F463 may interact with K525 and K538 to modulate activation gating. (A) Comparison of the mean G-V relationship for the F463W/K525R double mutation with those of the single mutants. (B) Comparison of the mean G-V relationships for the F463W/K538R double mutation with those of the single mutants. (C) Comparison of the G-V relationships for the F463W/R537K double mutation with those of the single mutants. Lines in A–C represent Boltzmann function descriptions of the data; n values and Boltzmann parameters are shown in Table 1. (D) Plot of the τact values against the electrochemical potential for activation for the channel constructs described in A and B. Data points represent mean ± SEM (error bars).
© Copyright Policy - openaccess
Related In: Results  -  Collection

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fig6: F463 may interact with K525 and K538 to modulate activation gating. (A) Comparison of the mean G-V relationship for the F463W/K525R double mutation with those of the single mutants. (B) Comparison of the mean G-V relationships for the F463W/K538R double mutation with those of the single mutants. (C) Comparison of the G-V relationships for the F463W/R537K double mutation with those of the single mutants. Lines in A–C represent Boltzmann function descriptions of the data; n values and Boltzmann parameters are shown in Table 1. (D) Plot of the τact values against the electrochemical potential for activation for the channel constructs described in A and B. Data points represent mean ± SEM (error bars).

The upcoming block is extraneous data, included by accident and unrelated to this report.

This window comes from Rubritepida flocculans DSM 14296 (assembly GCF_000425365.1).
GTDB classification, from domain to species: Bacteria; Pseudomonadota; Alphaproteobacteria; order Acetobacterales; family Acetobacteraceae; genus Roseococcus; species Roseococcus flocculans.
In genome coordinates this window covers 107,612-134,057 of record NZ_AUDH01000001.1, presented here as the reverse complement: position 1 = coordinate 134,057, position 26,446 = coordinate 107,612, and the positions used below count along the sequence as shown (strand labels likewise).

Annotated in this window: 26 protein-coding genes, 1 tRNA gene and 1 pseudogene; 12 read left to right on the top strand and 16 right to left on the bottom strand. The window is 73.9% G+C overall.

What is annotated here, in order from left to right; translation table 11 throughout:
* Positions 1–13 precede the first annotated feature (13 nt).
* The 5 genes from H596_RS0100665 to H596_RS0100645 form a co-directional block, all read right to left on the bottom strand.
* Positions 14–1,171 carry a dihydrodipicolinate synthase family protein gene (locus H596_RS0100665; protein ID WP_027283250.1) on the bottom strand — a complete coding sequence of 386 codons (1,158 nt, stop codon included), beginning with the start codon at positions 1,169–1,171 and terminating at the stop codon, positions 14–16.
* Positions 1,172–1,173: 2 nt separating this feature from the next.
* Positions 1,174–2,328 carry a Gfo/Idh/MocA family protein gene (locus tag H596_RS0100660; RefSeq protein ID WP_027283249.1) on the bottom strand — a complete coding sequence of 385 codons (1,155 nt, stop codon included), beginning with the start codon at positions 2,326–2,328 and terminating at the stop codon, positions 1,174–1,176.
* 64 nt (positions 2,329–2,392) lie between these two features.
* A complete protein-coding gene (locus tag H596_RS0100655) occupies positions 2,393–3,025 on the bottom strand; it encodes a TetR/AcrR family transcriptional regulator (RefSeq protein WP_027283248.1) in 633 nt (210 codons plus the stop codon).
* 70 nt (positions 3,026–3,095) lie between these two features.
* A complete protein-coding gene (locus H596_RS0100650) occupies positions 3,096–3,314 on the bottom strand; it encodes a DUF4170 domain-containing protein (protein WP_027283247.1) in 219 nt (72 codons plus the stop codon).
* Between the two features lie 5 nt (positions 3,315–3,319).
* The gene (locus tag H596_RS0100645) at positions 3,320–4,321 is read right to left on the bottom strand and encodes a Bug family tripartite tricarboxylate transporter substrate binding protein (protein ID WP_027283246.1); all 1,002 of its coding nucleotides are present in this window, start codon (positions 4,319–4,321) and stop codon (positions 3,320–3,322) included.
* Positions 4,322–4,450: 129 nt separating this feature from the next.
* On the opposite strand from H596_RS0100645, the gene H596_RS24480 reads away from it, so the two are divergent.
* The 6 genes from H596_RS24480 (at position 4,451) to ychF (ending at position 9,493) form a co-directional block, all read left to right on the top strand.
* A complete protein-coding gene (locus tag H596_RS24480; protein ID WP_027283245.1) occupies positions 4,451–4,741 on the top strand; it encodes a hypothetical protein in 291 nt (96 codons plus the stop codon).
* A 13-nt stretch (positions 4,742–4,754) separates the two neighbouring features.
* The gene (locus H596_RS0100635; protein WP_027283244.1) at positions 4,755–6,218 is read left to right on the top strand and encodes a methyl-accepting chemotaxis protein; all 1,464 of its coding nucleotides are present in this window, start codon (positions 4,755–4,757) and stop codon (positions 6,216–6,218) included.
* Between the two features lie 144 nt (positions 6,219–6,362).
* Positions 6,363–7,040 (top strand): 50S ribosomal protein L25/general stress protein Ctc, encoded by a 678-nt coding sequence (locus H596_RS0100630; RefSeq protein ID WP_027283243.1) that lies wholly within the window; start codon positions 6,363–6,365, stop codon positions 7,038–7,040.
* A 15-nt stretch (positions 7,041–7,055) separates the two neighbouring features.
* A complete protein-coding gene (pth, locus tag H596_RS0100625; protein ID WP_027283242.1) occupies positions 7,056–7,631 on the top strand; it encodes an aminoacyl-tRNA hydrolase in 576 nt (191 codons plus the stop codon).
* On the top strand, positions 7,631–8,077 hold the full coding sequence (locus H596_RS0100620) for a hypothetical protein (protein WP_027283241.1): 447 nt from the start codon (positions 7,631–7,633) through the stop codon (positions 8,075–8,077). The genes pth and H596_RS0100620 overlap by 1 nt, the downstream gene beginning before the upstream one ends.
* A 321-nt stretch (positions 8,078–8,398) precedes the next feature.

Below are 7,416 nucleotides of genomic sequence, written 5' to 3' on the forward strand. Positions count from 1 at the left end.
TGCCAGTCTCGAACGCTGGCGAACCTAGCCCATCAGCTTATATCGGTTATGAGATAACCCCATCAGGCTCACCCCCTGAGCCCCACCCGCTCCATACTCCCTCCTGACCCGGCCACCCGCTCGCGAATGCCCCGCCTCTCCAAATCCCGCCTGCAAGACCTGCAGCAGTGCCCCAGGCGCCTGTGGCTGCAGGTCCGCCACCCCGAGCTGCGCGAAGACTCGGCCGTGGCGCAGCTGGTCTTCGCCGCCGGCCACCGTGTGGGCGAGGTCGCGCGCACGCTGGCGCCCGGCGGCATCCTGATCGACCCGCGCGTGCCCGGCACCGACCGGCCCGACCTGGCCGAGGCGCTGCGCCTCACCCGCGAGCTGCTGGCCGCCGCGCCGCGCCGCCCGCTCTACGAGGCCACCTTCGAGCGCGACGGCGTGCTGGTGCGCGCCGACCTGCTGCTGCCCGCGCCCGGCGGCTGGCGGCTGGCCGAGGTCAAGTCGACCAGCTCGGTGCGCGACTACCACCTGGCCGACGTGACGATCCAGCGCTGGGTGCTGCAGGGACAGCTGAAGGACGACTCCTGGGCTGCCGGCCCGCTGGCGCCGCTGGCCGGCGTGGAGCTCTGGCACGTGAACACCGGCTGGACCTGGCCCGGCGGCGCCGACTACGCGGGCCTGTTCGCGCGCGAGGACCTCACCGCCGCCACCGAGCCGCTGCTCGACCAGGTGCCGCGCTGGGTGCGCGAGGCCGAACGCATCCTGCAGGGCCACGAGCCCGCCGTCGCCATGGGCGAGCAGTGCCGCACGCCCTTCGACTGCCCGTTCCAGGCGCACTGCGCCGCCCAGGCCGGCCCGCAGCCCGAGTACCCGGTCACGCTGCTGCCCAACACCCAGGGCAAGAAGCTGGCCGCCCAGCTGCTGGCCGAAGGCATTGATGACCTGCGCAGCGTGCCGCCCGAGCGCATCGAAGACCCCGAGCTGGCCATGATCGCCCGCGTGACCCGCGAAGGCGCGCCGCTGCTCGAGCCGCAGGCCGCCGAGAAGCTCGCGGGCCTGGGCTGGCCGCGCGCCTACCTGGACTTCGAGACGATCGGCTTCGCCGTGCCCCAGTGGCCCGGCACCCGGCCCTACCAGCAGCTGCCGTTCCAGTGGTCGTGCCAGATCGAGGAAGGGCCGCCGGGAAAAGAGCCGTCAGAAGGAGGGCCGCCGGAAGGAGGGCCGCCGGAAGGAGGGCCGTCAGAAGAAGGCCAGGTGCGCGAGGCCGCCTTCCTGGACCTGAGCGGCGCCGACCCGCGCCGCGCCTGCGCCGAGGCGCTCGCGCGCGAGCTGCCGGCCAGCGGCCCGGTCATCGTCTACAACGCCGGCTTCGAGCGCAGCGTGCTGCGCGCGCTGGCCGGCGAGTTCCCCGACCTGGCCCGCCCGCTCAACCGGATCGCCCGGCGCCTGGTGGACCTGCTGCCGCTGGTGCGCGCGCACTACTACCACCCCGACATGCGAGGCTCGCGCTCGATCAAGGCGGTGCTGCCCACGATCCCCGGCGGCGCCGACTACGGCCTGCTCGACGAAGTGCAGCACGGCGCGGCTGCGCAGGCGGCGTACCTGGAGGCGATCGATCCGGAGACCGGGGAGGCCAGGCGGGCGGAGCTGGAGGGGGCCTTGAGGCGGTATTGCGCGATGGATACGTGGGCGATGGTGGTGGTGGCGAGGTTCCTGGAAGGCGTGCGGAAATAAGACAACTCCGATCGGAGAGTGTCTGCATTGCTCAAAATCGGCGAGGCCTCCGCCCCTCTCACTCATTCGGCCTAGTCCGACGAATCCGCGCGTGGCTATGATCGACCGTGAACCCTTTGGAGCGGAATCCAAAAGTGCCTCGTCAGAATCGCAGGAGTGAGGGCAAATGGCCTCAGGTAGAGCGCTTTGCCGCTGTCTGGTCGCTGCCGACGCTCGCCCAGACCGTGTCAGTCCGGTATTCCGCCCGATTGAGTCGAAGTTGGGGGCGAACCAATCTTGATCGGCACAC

Mentions: We have shown that mutation of F463, as well as of K525 and K538, has strong effects on voltage-dependent gating of hERG channels. To determine whether interactions similar to those between F290 and S4 charges in Shaker channels also occur in hERG channels, the effects of combining the F463W and charge-conserving S4 mutations were examined. The G-V relationships of the F463W/K525R and F463W/K538R double mutants are displayed in Fig. 6 (A and B), alongside the relevant single mutations. Parameters for Boltzmann fits to the data are summarized in Table 1. Both double mutants had G-V relationships that were shallower and quite right-shifted relative to WT and the single F463W mutant channels. The ΔΔG0 values were large and positive (Table 1), which is consistent with a strong relative stabilization of the closed state. Also in agreement with closed state stabilization, the activation kinetics for the F463W/K525R and F463W/K538R were exceedingly slow and on par with those of the single F463W mutant (Fig. 6 D). Double mutant cycle analysis resulted in ΔΔG0,NA values well in excess of 4.2 kJ mol−1 for both F463W/K525R and F463W/K538R (Table 1), which strongly suggests that F463 is able to form functional interactions with both K525 and K538 during activation gating and is consistent with the possibility that F463 serves as a gating charge transfer center in hERG channels. In contrast, double mutant cycle analysis of the effects of the F463W/R537K double mutant on the G-V relationship (Fig. 6 C) resulted in a ΔΔG0,NA of 6.2 ± 1.1 kJ mol−1 (Table 1). Although this value suggests that R537 may be functionally coupled to F463, it is substantially lower than the ΔΔG0,NA for F463W/K538R, which is consistent with our earlier conclusion (Fig. 5 and Table 2) that K538 is likely more important than R537 in the regulation of steady-state activation.